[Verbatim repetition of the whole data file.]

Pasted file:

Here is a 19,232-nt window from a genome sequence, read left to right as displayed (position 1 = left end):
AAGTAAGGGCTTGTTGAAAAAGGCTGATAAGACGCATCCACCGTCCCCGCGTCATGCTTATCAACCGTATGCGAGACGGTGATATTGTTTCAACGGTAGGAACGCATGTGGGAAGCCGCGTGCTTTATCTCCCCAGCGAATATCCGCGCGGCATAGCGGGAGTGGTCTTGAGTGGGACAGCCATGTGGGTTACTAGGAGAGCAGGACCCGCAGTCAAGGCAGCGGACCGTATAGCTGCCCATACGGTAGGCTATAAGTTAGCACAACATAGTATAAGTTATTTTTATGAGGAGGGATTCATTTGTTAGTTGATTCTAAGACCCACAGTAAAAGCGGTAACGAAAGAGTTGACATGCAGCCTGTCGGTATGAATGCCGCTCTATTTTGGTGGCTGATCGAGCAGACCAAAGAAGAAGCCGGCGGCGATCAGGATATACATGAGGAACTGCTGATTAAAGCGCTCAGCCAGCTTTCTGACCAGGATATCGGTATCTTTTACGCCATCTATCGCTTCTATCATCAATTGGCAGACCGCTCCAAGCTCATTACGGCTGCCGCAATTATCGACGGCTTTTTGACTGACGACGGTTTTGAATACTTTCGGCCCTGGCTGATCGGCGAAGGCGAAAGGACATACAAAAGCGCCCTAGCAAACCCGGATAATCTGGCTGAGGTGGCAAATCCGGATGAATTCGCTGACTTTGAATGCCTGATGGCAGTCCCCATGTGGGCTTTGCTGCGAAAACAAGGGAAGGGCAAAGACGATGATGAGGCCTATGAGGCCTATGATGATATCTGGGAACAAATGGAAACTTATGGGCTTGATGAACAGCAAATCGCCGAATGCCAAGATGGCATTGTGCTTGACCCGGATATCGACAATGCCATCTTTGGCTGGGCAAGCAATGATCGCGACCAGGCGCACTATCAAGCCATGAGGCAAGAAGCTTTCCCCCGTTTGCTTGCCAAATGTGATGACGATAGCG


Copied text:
Here is a 19,232-nt window from a genome sequence, read left to right as displayed (position 1 = left end):
AAGTAAGGGCTTGTTGAAAAAGGCTGATAAGACGCATCCACCGTCCCCGCGTCATGCTTATCAACCGTATGCGAGACGGTGATATTGTTTCAACGGTAGGAACGCATGTGGGAAGCCGCGTGCTTTATCTCCCCAGCGAATATCCGCGCGGCATAGCGGGAGTGGTCTTGAGTGGGACAGCCATGTGGGTTACTAGGAGAGCAGGACCCGCAGTCAAGGCAGCGGACCGTATAGCTGCCCATACGGTAGGCTATAAGTTAGCACAACATAGTATAAGTTATTTTTATGAGGAGGGATTCATTTGTTAGTTGATTCTAAGACCCACAGTAAAAGCGGTAACGAAAGAGTTGACATGCAGCCTGTCGGTATGAATGCCGCTCTATTTTGGTGGCTGATCGAGCAGACCAAAGAAGAAGCCGGCGGCGATCAGGATATACATGAGGAACTGCTGATTAAAGCGCTCAGCCAGCTTTCTGACCAGGATATCGGTATCTTTTACGCCATCTATCGCTTCTATCATCAATTGGCAGACCGCTCCAAGCTCATTACGGCTGCCGCAATTATCGACGGCTTTTTGACTGACGACGGTTTTGAATACTTTCGGCCCTGGCTGATCGGCGAAGGCGAAAGGACATACAAAAGCGCCCTAGCAAACCCGGATAATCTGGCTGAGGTGGCAAATCCGGATGAATTCGCTGACTTTGAATGCCTGATGGCAGTCCCCATGTGGGCTTTGCTGCGAAAACAAGGGAAGGGCAAAGACGATGATGAGGCCTATGAGGCCTATGATGATATCTGGGAACAAATGGAAACTTATGGGCTTGATGAACAGCAAATCGCCGAATGCCAAGATGGCATTGTGCTTGACCCGGATATCGACAATGCCATCTTTGGCTGGGCAAGCAATGATCGCGACCAGGCGCACTATCAAGCCATGAGGCAAGAAGCTTTCCCCCGTTTGCTTGCCAAATGTGATGACGATAGCG